The annual U.S. Conference on AIDS (USCA) opened on Sunday, September 30, 2012. Among the highlights were two plenary sessions engaging the audience of over 2,000 in exploring important topics related to aligning efforts to end the HIV/AIDS epidemic.
Spotlight on HIV/AIDS among Women
“Not without women will we turn the tide on HIV/AIDS,” declared the first plenary session’s facilitator, Ms. C. Virginia Fields, President/CEO, National Black Leadership Commission on AIDS . Putting the spotlight on women and HIV/AIDS in America, she shared the latest CDC data indicating that more than 260,000 U.S. women are living with HIV, comprising 24% of all diagnoses of HIV infection in the country. The data also show that women of color, particularly Black women, have been especially hard hit and represent the majority of new HIV infections and AIDS diagnoses among women, and the majority of women living with the disease. Her remarks laid the foundation for a series of presentations by women leaders from the HIV community discussing what is and can yet be done to turn the tide of the epidemic among women:
- Ensuring that prevention and care efforts focus not only on individual risk and vulnerability but also on structural factors and social determinants of health that also influence HIV, such as intimate partner violence, poverty, housing instability, and unemployment.
- Working to better understand and address the roles that trauma and violence pose to both HIV risk and suboptimal treatment outcomes for women. On this point, a panelist praised the recently established White House Working Group on the Intersection of HIV/AIDS, Violence Against Women and Girls, and Gender-Related Health Disparities.
- Expanding efforts to understand and address the unique HIV risks and HIV care needs of transgender women.
One way to better address the needs of women at risk for or living with HIV, suggested one participant, is ensuring that communities are prepared to take full advantage of the implementation of the Affordable Care Act (ACA). Dr. Bambi Gaddist, Executive Director, South Carolina HIV/AIDS Council , urged participants to “do their homework” about the ACA, stressing the importance of understanding the changes and opportunities that are unfolding and ensuring that they are able to help inform state-level decisions being made now and in the coming months that will impact health care options for women at risk for and living with HIV.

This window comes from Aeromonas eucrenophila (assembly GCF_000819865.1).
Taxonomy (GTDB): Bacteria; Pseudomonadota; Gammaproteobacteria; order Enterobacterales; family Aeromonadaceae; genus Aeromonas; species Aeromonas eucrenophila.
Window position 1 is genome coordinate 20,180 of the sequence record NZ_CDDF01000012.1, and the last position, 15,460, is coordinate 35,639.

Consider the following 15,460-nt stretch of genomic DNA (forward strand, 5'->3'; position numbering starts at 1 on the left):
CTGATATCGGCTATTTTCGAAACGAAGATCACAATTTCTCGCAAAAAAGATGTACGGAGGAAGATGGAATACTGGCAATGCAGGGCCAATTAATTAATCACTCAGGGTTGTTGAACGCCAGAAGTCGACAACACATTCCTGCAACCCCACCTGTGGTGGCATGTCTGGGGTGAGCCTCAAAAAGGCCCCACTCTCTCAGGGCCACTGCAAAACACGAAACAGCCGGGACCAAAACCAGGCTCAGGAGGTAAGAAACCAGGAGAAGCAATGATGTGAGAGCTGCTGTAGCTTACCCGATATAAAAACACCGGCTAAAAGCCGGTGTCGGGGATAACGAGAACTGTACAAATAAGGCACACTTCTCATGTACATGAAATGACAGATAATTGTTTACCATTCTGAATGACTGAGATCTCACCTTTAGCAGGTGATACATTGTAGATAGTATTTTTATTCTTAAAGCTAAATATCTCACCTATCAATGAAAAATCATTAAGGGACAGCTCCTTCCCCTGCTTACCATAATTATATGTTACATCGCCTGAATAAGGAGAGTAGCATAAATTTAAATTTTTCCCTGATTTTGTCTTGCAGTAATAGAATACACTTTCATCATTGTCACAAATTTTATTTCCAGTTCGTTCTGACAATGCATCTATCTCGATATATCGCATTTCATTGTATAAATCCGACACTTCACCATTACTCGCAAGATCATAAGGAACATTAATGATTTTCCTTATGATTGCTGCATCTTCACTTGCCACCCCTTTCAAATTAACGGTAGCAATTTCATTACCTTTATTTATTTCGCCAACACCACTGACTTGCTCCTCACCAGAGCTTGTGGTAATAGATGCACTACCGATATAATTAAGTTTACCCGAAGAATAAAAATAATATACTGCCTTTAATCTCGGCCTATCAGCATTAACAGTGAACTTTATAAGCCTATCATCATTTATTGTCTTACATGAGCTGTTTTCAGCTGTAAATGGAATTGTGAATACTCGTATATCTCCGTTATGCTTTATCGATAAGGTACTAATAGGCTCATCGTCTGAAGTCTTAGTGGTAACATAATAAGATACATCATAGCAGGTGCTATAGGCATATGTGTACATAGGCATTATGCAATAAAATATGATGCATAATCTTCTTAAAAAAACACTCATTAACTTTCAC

A key takeaway for participants from this session was Ms. Fields’ call for a greater sense of urgency to address women living with and at risk for HIV/AIDS in programs, funding, research and leadership at the community, state, regional and national levels.
SAMHSA Administrator Highlights Importance of Addressing Behavioral Health as Part of Efforts to End HIV
The first plenary session also featured Ms. Pamela Hyde, Administrator of the Substance Abuse and Mental Health Services Administration (SAMHSA), who shared highlights of SAMHSA’s efforts to address HIV/AIDS while working to reduce the impact of substance abuse and mental illness on America’s communities. In discussing behavioral health challenges and opportunities to help to end the HIV/AIDS epidemic, she reiterated that violence and trauma are significantly associated with increased risk for HIV infection and that untreated behavioral health disorders are among the top predictors of poor HIV treatment adherence. She also noted the importance of addressing co-morbid mental health conditions experienced by an estimated 50 percent of people living with HIV and expressed optimism that the Affordable Care Act’s provisions supporting integrated and coordinated care will have a positive effect on the nation’s ability to better address those conditions. Ms. Hyde also briefly discussed SAMHSA’s role in implementing the National HIV/AIDS Strategy, highlighting efforts underway at the agency to carefully align its portfolio of HIV grants – many supported by the Minority AIDS Initiative– with the Strategy. She also highlighted SAMHSA’s participation in the cross-HHS efforts to establish seven common core indicators for monitoring HHS-funded HIV prevention, treatment, and care services a common set of core of indicators for use across all HIV/AIDS programs funded by the Department.